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Making of An eBook

The Making of an eBook: Part 2.5

Cradle Book.jpg

I want to briefly follow up on yesterday‘s post about my journey, along with my publisher, toward turning my upcoming collection of short fiction into an eBook. Yesterday I looked at Smashwords in terms of what the site offers potential eBook authors. I found it’s got some real limitations, but also some smart and convenient features that make it a good platform for aspiring eBook authors. But, I decided, it’s not for me and BOA.

My editor at BOA, Peter Conners, agrees and went on to explain a little bit about how the folks at BOA made decisions about their first three Kindle titles:

We spent many hours sitting around a table with our eBook designer and the print versions of our titles, trying to decide how to format our Kindle books. Our view of it was that we needed to standardize some formatting issues to keep an elegant, unified design for our online books that we could replicate for future titles. Where should the copyright page go in an eBook? How about the Acknowledgments page? The cover? Etc. We didn’t merely look at it as slapping our books up online and hoping for the best. If they’re carrying the BOA logo, then we want them to be presented with the same quality as our printed books. We also want readers to know that any BOA book they download through Kindle will provide a similar reading experience–in other words, it will make sense structurally and be presented in a way that compliments the writing.

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The Making of An eBook: Part 2

Cradle Book.jpg

Hi again. I’ve got a lot to say this week, so I’m going to do two posts in this series, one today and one tomorrow. Over the last few days, I’ve been looking into Smashwords. After last week’s post, Smashwords founder Mark Coker contacted me to let me know what Smashwords has to offer a publisher like mine, BOA Editions. Coker pointed out that over 100 small presses are using Smashwords as their eBook platform, and he sent me the Smashwords Style Guide, which he wrote, and which gives very accessible instructions for how to prepare a manuscript for uploading to Smashwords. After looking into it for a week, I concluded that Smashwords isn’t quite appropriate for a press like BOA (I’ll explain why later), but that it offers some very cool functionality, and real ease-of-use, that makes it a very handy way for as aspiring author, or an all-eBook press publishing longform prose, to make their books widely available.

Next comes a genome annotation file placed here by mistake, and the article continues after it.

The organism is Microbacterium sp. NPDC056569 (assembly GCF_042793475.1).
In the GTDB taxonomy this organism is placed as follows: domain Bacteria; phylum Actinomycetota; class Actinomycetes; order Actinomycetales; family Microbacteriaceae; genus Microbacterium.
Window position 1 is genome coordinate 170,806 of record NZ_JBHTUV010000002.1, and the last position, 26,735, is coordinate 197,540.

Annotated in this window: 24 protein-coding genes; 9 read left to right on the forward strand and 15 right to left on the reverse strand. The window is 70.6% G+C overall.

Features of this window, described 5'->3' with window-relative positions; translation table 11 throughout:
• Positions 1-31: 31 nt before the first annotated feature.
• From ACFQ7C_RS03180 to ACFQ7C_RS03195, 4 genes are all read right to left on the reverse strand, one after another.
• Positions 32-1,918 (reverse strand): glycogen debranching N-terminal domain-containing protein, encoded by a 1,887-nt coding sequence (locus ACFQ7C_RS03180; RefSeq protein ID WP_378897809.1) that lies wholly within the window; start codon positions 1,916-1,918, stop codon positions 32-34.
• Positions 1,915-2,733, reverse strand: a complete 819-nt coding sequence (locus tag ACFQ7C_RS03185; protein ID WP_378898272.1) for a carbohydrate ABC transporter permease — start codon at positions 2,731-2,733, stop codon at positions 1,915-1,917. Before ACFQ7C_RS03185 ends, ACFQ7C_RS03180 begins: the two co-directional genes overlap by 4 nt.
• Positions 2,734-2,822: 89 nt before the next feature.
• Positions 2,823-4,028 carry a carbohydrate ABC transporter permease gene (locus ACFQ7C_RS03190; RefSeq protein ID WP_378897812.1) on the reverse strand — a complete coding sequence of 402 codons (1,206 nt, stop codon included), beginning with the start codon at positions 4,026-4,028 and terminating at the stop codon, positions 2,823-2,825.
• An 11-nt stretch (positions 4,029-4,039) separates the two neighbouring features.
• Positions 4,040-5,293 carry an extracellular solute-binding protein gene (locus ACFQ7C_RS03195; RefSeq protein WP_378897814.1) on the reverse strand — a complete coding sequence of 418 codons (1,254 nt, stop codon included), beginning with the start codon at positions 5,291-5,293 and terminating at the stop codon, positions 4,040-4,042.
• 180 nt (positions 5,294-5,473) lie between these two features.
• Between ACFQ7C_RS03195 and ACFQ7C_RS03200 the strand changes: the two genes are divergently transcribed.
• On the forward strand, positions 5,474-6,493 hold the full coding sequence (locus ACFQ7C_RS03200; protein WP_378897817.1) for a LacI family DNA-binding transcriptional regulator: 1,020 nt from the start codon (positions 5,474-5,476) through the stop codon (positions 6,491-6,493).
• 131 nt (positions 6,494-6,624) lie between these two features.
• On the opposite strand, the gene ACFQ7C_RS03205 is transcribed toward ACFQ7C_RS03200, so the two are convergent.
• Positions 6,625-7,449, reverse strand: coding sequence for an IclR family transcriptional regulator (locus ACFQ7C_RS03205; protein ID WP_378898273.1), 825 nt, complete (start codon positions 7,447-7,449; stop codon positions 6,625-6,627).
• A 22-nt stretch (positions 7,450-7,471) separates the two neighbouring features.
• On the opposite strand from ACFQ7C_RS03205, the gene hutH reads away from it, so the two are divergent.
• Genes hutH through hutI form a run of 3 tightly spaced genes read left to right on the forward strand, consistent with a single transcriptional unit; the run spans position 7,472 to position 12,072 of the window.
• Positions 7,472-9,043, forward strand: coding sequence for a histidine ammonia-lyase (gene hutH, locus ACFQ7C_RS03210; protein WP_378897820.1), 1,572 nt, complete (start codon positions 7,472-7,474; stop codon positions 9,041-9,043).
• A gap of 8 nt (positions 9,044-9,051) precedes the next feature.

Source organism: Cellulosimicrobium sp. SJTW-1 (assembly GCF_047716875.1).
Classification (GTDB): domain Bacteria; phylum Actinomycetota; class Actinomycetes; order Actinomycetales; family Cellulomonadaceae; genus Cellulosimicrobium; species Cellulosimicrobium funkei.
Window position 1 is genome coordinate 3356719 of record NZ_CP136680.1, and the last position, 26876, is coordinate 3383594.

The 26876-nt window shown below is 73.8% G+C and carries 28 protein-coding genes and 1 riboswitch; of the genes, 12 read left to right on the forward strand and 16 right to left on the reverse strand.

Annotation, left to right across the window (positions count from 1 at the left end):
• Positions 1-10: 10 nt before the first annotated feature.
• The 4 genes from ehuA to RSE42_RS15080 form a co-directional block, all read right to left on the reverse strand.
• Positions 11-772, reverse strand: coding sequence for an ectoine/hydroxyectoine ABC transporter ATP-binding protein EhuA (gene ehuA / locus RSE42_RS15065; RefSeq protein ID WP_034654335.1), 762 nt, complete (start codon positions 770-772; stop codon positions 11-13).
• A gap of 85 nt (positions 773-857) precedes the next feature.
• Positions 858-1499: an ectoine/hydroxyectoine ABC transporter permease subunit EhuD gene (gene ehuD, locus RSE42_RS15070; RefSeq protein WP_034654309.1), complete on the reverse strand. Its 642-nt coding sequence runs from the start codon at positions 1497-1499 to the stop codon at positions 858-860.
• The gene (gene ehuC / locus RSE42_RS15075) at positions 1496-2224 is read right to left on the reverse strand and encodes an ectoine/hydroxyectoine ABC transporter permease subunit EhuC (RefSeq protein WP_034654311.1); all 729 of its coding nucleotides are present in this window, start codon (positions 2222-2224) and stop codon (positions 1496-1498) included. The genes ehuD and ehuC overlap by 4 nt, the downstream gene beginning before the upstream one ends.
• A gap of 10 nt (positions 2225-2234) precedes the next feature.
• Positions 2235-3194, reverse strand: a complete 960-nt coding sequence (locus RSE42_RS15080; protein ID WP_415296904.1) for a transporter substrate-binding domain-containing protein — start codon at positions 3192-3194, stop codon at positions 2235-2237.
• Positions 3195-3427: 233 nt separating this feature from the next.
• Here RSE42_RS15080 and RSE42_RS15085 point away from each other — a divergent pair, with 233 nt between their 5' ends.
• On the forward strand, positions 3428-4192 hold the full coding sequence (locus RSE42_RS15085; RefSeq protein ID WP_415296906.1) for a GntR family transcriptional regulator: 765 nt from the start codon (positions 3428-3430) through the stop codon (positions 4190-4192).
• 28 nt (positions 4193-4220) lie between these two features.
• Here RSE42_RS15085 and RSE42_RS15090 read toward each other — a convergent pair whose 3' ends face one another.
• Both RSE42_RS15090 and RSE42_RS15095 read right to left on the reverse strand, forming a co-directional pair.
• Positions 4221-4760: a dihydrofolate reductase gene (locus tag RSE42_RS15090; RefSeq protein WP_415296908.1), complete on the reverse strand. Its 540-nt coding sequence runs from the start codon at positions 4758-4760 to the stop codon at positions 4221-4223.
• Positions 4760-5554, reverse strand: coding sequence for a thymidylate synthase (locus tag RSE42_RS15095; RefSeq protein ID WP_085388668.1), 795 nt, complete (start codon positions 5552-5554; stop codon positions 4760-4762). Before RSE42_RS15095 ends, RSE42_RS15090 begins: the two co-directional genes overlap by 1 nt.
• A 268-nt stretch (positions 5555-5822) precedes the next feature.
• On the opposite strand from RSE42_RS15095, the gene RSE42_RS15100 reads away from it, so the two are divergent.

Here’s a bit of what Coker wrote me: “If you wrote the book in Word, it would probably take under 1 hour to prepare the file for Smashwords. Your publisher could even hire one of the freelancers on my list (all Smashwords authors) who format books for as little as $25/hr. Or, better yet, you could do it yourself,” Coker wrote.

From what I saw, it would indeed take only about an hour for a reasonably computer savvy user. Here’s how Smashwords works: when you upload a book to Smashwords, you use a system the company calls “Meatgrinder,” an affectionate and humorous allusion to the fact that it takes documents and rapidly churns out eBooks in various formats, including EPub, Mobi (for Kindle), PDF, RTF and others. The Style Guide is very upfront about the fact that this system won’t “format my eBook to make it perfect,” as one FAQ hopes. “If we did that,” answers Smashwords, “our service would not be free. Our technology is completely automated. All file conversions are automated by our Meatgrinder file conversion system.”

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The Making of an eBook: Part 1

Cradle Book.jpgWelcome to the first part of an ongoing series on eBookNewser called “The Making of An eBook,” in which the blog will follow the process a small publisher goes through to turn a manuscript into an eBook. As we mentioned before the New Year, the book we’ll be following is mine–I’ve been permitted to drop the veil of the third person for the purposes for this series.

As you may or may not know, in the other part of my writerly life, I’m a poet, and, sort of, a fiction writer; my second book is coming out in June. It’s a collection of stories and fables called Cradle Book, being published by BOA Editions, a venerable small poetry press. First, I’ll ask you to forgive the flagrant self-promotion inherent series: I’m the easiest author for me to follow… Anyway, I’ll also make sure to keep the posts packed full of information. Expect to hear a lot from my editors at BOA, Peter Conners and Thom Ward, as well as other folks involved with the book at BOA, and people involved in eBook production at presses small and large. So brace yourself–here goes.

I initially approached BOA about doing an eBook in addition to the print edition when I saw that the press had put three of its titles into the Kindle Store. At that time, Peter said an eBook basically wasn’t in the budget, and that the press wanted to test the field before going further.

Here’s what Peter had to say about the reasons for and challenges of doing eBooks for a small press [after the break]:

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